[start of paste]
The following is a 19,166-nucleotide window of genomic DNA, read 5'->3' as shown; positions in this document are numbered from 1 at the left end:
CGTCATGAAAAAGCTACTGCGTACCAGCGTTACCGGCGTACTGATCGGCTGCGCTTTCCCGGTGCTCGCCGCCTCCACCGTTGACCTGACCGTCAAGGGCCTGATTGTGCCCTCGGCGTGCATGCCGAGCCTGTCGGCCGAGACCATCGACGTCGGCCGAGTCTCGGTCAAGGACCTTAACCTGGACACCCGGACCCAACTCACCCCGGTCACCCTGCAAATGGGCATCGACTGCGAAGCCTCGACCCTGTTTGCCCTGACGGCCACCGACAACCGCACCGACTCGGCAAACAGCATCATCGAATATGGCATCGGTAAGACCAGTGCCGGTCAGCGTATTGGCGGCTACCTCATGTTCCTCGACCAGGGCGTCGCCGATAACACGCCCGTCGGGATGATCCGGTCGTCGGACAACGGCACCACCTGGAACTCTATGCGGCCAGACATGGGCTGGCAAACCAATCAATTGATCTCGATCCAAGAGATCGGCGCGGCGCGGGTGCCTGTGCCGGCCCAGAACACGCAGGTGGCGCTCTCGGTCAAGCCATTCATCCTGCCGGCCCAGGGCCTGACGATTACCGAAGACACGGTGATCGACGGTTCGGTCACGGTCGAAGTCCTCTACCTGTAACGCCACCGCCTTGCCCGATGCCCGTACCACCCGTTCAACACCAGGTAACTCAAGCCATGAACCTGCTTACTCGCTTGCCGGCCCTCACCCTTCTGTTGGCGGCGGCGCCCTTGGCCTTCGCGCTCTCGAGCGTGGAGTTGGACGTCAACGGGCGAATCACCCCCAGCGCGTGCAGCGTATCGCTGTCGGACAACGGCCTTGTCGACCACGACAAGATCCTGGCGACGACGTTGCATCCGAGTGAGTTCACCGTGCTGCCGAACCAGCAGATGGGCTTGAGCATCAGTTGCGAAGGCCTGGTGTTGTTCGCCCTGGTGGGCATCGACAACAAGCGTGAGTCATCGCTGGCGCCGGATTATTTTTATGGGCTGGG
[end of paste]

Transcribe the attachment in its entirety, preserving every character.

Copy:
The following is a 19,166-nucleotide window of genomic DNA, read 5'->3' as shown; positions in this document are numbered from 1 at the left end:
CGTCATGAAAAAGCTACTGCGTACCAGCGTTACCGGCGTACTGATCGGCTGCGCTTTCCCGGTGCTCGCCGCCTCCACCGTTGACCTGACCGTCAAGGGCCTGATTGTGCCCTCGGCGTGCATGCCGAGCCTGTCGGCCGAGACCATCGACGTCGGCCGAGTCTCGGTCAAGGACCTTAACCTGGACACCCGGACCCAACTCACCCCGGTCACCCTGCAAATGGGCATCGACTGCGAAGCCTCGACCCTGTTTGCCCTGACGGCCACCGACAACCGCACCGACTCGGCAAACAGCATCATCGAATATGGCATCGGTAAGACCAGTGCCGGTCAGCGTATTGGCGGCTACCTCATGTTCCTCGACCAGGGCGTCGCCGATAACACGCCCGTCGGGATGATCCGGTCGTCGGACAACGGCACCACCTGGAACTCTATGCGGCCAGACATGGGCTGGCAAACCAATCAATTGATCTCGATCCAAGAGATCGGCGCGGCGCGGGTGCCTGTGCCGGCCCAGAACACGCAGGTGGCGCTCTCGGTCAAGCCATTCATCCTGCCGGCCCAGGGCCTGACGATTACCGAAGACACGGTGATCGACGGTTCGGTCACGGTCGAAGTCCTCTACCTGTAACGCCACCGCCTTGCCCGATGCCCGTACCACCCGTTCAACACCAGGTAACTCAAGCCATGAACCTGCTTACTCGCTTGCCGGCCCTCACCCTTCTGTTGGCGGCGGCGCCCTTGGCCTTCGCGCTCTCGAGCGTGGAGTTGGACGTCAACGGGCGAATCACCCCCAGCGCGTGCAGCGTATCGCTGTCGGACAACGGCCTTGTCGACCACGACAAGATCCTGGCGACGACGTTGCATCCGAGTGAGTTCACCGTGCTGCCGAACCAGCAGATGGGCTTGAGCATCAGTTGCGAAGGCCTGGTGTTGTTCGCCCTGGTGGGCATCGACAACAAGCGTGAGTCATCGCTGGCGCCGGATTATTTTTATGGGCTGGG